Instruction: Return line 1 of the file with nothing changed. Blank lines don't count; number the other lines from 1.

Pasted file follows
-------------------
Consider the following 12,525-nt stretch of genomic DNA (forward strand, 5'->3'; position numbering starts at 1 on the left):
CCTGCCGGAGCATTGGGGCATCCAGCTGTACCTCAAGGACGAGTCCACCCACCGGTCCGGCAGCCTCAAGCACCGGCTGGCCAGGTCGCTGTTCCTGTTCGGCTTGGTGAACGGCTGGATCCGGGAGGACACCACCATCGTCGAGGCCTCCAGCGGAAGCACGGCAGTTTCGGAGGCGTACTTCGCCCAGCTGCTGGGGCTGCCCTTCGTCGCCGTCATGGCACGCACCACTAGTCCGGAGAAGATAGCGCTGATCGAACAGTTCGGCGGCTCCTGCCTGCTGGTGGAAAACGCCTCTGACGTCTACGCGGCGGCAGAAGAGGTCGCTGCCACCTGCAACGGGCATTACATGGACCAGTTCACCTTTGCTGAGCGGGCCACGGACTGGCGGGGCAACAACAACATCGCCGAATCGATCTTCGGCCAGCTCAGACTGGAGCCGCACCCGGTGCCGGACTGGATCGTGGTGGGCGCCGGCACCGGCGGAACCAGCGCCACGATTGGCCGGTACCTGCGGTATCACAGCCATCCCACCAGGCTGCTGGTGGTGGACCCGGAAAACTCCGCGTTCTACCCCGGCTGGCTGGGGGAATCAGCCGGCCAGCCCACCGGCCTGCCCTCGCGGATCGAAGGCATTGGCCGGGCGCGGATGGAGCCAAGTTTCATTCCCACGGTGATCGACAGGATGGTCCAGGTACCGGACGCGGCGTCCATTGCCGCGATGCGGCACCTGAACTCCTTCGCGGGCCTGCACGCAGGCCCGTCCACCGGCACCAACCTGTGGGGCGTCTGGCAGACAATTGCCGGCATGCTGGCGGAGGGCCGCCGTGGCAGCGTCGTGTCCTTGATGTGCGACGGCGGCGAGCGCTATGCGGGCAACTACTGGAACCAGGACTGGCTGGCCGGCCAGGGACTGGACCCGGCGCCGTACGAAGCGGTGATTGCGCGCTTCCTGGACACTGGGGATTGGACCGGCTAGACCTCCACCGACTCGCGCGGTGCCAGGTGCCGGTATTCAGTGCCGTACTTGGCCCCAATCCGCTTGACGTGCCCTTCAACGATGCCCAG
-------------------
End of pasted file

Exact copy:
Consider the following 12,525-nt stretch of genomic DNA (forward strand, 5'->3'; position numbering starts at 1 on the left):